The wise men of the Escultura-Amores camp outwitted them. Moving so fast, they consolidated forces, elected new officers and totally revoked the memberships of Paras, Salazar, Hayward and Price whilst radically suspending suspended the others (Trinidad, Ford et al)  
 
Worse, the penny wise, pound foolish Paras-Salazar group awoke to discover one day that the Escultura-Amores group has done it again -- virtually withdrawing much of the hard-earned/saved APCO funds and reopened a new bank account to safety the money they just want to expedite for themselves never to be touched by the Paras-Salazar group.  
 
For its part the aggrieved Paras Salazar group has simultaneously written a letter of demand to Jimmy Lopez to fully liquidate the initial withdrawal of APCO funds to the tune of 13 thous and something. Consequently, they also lodged an official complaint to the bank seeking possible recovery of another 12 thousand that was withdrawn effortlessly by Jimmy Lopez acting as new Treasurer of the new signatories the bank seemed to have approved with complicity not even questioning why the sudden change of signatories when there has been an earlier modus operandi that has caused the bank to freeze the account. A simple phone call to the former set of Paras-Salazar signatories could have been done unless there is some complicity somewhere.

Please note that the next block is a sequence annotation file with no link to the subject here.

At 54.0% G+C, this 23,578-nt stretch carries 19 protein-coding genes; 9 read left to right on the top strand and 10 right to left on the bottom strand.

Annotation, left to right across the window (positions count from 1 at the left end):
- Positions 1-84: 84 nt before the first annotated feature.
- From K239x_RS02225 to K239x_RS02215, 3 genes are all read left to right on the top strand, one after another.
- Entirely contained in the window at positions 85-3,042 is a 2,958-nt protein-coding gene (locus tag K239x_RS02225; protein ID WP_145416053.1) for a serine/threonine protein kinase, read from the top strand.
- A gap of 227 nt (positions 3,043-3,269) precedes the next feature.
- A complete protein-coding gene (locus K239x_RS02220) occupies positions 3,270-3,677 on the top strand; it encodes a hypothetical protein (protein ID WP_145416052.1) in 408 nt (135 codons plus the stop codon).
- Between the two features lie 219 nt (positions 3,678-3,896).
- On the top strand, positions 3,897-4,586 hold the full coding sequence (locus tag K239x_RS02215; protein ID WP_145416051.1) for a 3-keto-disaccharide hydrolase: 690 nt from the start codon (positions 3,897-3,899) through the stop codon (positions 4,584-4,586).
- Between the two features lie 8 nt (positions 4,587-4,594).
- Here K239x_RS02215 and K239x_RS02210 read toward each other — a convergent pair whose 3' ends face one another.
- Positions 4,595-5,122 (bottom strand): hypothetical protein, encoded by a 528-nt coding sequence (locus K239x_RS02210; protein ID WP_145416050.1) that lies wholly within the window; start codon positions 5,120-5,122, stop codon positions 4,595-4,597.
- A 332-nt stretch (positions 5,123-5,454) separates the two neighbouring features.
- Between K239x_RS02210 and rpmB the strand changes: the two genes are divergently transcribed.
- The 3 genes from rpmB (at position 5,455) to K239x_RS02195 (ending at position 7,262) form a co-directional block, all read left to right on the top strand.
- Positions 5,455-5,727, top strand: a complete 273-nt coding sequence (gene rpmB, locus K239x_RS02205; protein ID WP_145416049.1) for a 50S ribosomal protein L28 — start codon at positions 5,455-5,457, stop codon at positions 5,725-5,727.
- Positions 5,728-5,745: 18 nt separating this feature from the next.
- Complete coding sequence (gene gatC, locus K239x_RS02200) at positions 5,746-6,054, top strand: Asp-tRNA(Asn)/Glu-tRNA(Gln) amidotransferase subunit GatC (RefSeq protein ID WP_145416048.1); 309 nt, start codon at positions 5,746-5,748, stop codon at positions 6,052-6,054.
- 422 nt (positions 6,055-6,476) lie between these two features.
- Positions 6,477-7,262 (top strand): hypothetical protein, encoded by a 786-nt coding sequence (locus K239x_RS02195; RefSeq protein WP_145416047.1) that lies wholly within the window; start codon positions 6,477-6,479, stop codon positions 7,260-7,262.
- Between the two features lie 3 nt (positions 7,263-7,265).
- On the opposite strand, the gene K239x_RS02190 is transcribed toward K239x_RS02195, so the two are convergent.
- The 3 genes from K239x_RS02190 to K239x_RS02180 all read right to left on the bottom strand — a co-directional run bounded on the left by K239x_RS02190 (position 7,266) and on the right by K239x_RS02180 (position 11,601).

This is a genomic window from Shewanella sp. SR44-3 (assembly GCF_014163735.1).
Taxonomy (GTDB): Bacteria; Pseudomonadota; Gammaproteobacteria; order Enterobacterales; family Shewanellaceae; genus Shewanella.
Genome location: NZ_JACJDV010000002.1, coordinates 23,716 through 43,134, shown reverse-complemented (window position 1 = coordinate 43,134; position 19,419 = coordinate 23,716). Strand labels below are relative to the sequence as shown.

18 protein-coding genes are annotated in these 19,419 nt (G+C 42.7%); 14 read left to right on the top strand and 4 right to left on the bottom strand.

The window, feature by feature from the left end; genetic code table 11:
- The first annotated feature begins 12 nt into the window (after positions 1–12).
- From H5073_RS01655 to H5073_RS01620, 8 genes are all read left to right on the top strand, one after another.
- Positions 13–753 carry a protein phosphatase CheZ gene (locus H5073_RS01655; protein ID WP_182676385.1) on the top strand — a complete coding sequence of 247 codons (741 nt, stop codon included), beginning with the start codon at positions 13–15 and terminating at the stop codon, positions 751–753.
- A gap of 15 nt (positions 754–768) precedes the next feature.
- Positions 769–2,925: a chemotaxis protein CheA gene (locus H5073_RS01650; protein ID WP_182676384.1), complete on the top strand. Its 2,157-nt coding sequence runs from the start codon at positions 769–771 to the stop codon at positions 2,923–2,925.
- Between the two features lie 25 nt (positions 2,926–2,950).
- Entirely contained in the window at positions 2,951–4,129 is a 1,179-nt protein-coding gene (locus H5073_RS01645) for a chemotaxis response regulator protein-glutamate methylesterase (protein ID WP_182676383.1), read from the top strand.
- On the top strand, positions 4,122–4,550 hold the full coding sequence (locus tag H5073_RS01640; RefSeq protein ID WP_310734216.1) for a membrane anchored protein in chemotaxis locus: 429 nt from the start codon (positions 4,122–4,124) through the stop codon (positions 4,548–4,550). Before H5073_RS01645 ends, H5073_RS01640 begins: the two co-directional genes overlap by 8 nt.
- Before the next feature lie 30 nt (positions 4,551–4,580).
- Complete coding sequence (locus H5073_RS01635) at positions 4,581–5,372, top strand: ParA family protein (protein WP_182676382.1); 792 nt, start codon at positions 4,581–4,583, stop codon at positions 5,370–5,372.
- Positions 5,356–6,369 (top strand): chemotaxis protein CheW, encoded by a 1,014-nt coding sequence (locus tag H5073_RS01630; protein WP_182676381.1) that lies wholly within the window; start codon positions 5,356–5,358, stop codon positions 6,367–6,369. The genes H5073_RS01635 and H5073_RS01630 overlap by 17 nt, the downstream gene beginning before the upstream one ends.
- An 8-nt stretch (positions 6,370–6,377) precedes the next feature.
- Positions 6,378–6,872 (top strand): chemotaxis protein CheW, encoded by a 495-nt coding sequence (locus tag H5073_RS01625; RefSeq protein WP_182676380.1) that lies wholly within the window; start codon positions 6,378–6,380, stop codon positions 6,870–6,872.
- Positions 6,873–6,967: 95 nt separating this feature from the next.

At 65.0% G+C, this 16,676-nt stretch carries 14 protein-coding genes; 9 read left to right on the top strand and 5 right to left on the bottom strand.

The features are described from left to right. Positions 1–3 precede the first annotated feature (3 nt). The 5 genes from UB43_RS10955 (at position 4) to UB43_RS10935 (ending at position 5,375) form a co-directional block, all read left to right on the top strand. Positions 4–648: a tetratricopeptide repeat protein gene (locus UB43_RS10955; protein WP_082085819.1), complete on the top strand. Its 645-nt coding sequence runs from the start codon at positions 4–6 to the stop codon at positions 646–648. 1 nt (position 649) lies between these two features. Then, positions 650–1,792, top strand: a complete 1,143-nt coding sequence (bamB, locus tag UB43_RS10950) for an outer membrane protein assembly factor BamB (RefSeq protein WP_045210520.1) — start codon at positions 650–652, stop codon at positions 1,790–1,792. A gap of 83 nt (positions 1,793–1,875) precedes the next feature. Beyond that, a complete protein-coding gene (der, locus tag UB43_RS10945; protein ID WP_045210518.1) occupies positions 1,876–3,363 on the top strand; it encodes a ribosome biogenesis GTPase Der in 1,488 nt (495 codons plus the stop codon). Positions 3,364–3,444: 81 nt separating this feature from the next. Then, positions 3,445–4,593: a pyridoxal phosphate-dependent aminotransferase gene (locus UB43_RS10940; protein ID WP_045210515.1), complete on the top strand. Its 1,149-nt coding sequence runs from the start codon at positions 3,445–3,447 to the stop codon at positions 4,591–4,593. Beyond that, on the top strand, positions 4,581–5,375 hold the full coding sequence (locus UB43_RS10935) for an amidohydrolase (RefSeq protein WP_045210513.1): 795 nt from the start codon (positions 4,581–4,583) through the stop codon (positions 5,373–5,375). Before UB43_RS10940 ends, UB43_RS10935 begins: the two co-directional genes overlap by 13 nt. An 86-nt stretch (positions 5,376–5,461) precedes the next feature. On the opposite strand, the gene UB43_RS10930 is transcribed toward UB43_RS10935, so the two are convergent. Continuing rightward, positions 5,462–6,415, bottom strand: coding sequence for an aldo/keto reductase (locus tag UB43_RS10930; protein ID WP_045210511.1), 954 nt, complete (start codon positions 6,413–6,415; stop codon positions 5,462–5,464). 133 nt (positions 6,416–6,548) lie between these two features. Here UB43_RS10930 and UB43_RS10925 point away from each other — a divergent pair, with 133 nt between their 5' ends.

As of this writing we gathered that the Paras-Salazar group is making representations with Fair Trading to set the records straight. Fair dinkum!
 
THE ‘ACTION’ OF TUMBALONG X_MAS PROJECT SPEAKS LOUDER THAN THE ‘WORDS’ of  UNIFICATION in that FAMOUS JOINT STATEMENT that was ALL SOUND and FURY SIGNIFYING NOTHING
 
Meantime, Christmas is fast approaching.
 At the press conference last 10th October at the Philippine Consulate re. the Pasko sa Tumbalong Park we discovered that this  annual project is now apparently singularly being pursued by PCC minus their past partner in the initial 3-years of operation, the Department of Trade.